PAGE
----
The main job of the "filler" is to keep the exterior layers of fiberglass apart. As you may know, the filler was originally often end grain balsa wood, but more commonly now is some sort of foam.
    There are really three problems when you fiberglass one side, the exterior, of a wood/canvas type canoe:
    First of all, wood and canvas canoe design presupposed that the wood structure and the canvas cover would be and move essentially separate from one another when the canoe was in use. When you fuse the exterior cover to the structural framework you impose loads on the structure that were not originally contemplated, and thus may induce failures that might not otherwise occur.
    To compound the problem, the structure that is created when you cover a canoe with fiberglass is not a true composite, in that you only cover one side- in effect imposing a disproportionate load on the interior. This probably wouldn't work at all, except for the convex shape of a canoe and the strength in the rails, both of which keep the interior of a canoe in compression.
    Finally, in my experience, fiberglass, which is totally impermeable, slows down the evaporation of any moisture that gets into the canoe. That is bad.
    Thus, I can't imagine fiberglassing a canoe that isn't already fiberglassed, but I appear to be stuck with renewing what is already on this one.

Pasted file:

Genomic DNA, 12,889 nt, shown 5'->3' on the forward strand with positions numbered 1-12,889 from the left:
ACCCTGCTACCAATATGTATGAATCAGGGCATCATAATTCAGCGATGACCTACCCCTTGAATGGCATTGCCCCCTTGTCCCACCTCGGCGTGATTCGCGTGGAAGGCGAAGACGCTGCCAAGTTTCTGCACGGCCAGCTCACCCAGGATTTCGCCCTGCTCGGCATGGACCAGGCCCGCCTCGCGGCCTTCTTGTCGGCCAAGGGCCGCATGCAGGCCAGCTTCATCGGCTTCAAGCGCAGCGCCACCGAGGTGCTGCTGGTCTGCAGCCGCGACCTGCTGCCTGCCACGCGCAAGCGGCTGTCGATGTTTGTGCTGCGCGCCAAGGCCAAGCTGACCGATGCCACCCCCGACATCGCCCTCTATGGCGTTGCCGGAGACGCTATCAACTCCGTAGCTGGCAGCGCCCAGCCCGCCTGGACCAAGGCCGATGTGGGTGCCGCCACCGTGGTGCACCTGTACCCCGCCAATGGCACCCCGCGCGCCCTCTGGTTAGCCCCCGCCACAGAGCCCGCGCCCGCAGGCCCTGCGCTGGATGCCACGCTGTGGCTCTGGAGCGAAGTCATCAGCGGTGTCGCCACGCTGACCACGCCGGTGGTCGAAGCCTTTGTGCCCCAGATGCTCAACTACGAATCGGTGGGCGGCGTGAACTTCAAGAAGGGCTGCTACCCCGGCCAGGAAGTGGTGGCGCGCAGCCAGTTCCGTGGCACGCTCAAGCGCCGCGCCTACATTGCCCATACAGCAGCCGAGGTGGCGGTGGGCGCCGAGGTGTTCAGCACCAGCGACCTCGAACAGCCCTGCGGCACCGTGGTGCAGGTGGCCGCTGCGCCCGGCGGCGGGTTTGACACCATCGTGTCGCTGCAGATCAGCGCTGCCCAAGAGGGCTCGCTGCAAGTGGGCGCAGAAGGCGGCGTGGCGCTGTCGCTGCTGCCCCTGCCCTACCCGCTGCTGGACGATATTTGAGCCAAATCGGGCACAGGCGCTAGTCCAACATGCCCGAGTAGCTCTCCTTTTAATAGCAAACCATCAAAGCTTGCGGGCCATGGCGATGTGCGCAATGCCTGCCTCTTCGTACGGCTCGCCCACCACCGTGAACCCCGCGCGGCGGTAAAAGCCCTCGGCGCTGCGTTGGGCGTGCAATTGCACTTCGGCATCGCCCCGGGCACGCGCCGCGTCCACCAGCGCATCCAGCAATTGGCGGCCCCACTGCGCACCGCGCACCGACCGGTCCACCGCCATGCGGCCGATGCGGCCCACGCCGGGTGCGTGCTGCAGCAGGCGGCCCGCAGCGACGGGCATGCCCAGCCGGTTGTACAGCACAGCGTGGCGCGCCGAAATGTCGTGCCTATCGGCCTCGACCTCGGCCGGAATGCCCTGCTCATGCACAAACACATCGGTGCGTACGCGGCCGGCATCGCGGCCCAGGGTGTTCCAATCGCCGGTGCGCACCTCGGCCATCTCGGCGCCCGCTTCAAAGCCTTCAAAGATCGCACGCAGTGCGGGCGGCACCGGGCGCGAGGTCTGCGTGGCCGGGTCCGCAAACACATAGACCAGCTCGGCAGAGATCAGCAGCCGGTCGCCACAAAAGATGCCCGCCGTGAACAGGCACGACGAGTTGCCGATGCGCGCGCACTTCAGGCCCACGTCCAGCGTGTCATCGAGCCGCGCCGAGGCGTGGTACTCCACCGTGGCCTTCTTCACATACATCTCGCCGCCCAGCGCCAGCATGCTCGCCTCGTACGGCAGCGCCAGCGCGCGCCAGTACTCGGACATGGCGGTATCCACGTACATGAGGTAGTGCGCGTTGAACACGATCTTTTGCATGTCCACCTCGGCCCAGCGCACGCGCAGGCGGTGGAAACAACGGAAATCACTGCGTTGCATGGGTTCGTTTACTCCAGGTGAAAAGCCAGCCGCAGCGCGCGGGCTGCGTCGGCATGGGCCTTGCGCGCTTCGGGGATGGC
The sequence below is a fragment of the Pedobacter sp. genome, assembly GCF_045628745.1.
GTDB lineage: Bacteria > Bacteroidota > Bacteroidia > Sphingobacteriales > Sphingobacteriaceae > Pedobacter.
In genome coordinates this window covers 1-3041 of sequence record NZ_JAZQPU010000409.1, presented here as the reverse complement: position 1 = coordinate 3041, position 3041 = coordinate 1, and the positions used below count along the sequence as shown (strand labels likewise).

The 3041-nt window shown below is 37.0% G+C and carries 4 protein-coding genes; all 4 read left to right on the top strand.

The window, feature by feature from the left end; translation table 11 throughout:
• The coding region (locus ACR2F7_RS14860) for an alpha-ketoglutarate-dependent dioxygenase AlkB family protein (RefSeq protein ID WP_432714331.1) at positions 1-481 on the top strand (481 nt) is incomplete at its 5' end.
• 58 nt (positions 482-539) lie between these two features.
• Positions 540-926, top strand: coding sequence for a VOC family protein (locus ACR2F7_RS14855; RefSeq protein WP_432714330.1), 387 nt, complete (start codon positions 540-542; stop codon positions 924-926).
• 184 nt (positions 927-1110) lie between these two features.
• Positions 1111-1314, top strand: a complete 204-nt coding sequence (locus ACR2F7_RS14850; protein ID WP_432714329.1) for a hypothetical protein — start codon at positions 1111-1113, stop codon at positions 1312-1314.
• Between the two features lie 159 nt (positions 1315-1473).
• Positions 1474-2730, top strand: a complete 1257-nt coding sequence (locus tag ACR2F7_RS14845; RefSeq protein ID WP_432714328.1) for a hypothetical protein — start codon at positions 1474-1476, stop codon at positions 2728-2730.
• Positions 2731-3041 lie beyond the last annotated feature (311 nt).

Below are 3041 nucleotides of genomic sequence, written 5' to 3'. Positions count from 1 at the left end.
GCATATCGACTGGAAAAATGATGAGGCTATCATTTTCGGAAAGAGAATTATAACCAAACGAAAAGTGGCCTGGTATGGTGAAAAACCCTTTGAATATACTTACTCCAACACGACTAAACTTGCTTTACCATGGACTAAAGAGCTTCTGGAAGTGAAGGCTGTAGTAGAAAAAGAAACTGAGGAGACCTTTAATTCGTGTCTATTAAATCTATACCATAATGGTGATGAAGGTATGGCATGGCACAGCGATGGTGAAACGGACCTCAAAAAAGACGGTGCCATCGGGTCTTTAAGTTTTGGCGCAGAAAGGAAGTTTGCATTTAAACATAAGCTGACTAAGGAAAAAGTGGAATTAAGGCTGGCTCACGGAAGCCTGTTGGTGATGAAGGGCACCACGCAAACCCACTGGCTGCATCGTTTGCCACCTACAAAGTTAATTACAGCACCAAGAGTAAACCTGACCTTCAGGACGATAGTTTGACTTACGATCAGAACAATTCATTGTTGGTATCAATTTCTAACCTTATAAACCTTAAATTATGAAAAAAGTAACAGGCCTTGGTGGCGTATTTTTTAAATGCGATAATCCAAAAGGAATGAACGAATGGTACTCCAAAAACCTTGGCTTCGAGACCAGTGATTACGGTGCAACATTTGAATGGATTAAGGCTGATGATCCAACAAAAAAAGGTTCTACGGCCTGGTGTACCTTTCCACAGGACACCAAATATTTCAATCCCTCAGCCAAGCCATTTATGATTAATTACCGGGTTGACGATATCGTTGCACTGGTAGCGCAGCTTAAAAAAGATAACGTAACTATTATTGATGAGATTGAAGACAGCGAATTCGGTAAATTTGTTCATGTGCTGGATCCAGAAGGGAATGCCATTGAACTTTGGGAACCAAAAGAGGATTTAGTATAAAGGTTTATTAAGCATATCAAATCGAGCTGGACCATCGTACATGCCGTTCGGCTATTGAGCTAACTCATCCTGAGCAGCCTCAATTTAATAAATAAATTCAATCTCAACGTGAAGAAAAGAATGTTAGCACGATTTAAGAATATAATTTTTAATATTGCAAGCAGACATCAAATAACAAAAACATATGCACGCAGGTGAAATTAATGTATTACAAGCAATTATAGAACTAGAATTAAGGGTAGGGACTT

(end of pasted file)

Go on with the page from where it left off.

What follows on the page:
10. OP
    OP
    Dojackson

    Dojackson canoe restorer

    As a follow-on to my message of last January, the canoe in question has been returned to its owner.
    It proved to be impossible to patch the fibergass that was on the canoe. When we tried to sand it, some of the existing glass quickly detached, the rest, typically, had to be detached with a heat gun and scraper. The canoe is very lightly built, the planks and ribs much thinner than in the case of a wood/canvas canoe. It has no strength whatsoever without its fiberglass covering.
    Once it was off, we could replace broken ribs (3) and planking, scarf new ends onto the inner rails, and repair the decks. It probably would have been easier to make new decks, but they had the makers name, so I trimmed them down, and soaked them in CPES, a very thin epoxy that is designed to soak in and restore partially rotted wood.
    In the same way, the outer rails were soaked in CPES and reinstalled. The keel, however, was beyond saving, so I got out a new keel of white oak. It was stronger than the original, adding needed strength.